While Venezuelan President Nicolas Maduro has resiliently stood his ground amid Washington's surprisingly transparent coup attempt, today has been a tough one for the embattled leader of the socialist utopia.
It began with confirmation that the US has now - for the first time ever - reduced all Venezuelan crude oil imports to zero.
Squeezing off yet another source of revenue for the sanction-riddled economy.
But Maduro then suffered another blow, as Reuters reports that Citigroup plans to sell several tons of gold placed as collateral by Venezuela’s central bank on a $1.6 billion loan after the deadline for repurchasing them expired this month.
As we detailed in February, back in April 2015, when Venezuela still had a somewhat functioning economy and hyperinflation was not yet rampant, the cash-strapped country quietly conducted a little-noticed gold-for-cash swap with Citigroup as part of which president Nicolas Maduro converted part of his nation's gold reserves into at least $1 billion in cash through a swap with Citibank.
As Reuters reported then, the deal would make more foreign currency available to President Nicolas Maduro's socialist government as the OPEC nation struggled with soaring consumer prices, chronic shortages and a shrinking economy worsened by low oil prices.
As Reuters further added:
"former central bank director Jose Guerra and economist Asdrubal Oliveros of Caracas-based consultancy Ecoanalitica said in separate interviews that the operation had been carried out. A source at the central bank told Reuters last month it would provide 1.4 million troy ounces of gold in exchange for cash. Venezuela would have to pay interest on the funds, but the bank would most likely be able to maintain the gold as part of its foreign currency reserves."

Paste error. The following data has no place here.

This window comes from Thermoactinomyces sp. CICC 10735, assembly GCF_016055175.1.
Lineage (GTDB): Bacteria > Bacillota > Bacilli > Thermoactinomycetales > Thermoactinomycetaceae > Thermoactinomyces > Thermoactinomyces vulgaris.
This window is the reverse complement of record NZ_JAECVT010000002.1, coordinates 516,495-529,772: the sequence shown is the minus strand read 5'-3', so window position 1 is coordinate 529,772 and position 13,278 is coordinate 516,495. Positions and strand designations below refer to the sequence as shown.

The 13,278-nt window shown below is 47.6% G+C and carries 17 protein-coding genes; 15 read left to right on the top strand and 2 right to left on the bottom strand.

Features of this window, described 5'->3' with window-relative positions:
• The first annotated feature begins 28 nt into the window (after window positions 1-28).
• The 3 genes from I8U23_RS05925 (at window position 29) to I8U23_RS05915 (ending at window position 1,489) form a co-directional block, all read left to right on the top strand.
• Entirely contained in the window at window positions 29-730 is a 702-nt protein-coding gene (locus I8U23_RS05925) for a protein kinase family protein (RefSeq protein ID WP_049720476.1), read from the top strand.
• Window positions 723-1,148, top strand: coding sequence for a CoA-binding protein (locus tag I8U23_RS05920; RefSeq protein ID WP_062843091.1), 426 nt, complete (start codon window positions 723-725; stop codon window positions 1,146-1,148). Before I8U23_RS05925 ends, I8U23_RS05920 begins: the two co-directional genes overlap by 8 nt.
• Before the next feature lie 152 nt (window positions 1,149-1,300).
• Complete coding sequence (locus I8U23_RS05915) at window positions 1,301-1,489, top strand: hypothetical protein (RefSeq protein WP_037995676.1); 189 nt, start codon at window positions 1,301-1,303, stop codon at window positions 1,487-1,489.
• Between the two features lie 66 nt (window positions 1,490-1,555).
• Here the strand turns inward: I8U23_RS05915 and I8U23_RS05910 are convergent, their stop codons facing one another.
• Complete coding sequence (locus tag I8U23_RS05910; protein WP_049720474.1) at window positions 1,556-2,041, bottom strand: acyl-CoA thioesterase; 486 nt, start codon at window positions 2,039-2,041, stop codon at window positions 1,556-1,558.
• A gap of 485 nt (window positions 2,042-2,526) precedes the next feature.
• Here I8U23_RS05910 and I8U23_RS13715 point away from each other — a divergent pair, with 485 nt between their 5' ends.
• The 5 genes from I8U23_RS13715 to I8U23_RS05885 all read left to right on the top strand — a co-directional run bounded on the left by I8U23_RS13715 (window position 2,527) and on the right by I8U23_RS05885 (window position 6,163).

Under the terms of the 2015 deal with Citigroup’s Citibank, Venezuela was due to repay $1.1 billion of the loan on March 11 2019, according to four sources familiar with the situation. The remainder of the loan comes due next year.
Needless to say, the socialist country's economic situation is orders of magnitude worse now, and in addition to a full-blown blockade of the country's only key export - see above - Washington's not-so-stealthy coup, and financial system sanctions, making it impossible for Maduro to repay the loan and claim back his nation's gold collateral.
A Venezuelan government source familiar with the matter confirmed that the country’s Central Bank did not transfer the money to Citibank this month.
And so, as Reuters reports, Citibank plans to sell the gold held as a guarantee - which has a market value of roughly $1.358 billion - to recover the first tranche of the loan.
Additionally, under the likely guidance of Washington's coup-leaders, Citi will deposit the excess of roughly $258 million in a bank account in New York, two of the sources said; which is out of the reach of Maduro but very much available to Trump's chosen one - Juan Guaido.
Meanwhile, far from pushing to reclaim its gold, Maduro has only been selling more of it, as Abu Dhabi investment firm Noor Capital confirmed when it said earlier this month that it bought 3 tons of gold from Venezuela’s central bank, but would halt further transactions until the country’s situation stabilizes.
Guaido has also asked British authorities to prevent Maduro from gaining access to gold reserves held in the Bank of England, which holds around $1.2 billion in bullion for Maduro’s government. So far the British central bank has refused to comply with Maduro's demands to remit the gold back to Venezuela, although when asked for comment, the BOE said it does not comment on client operations.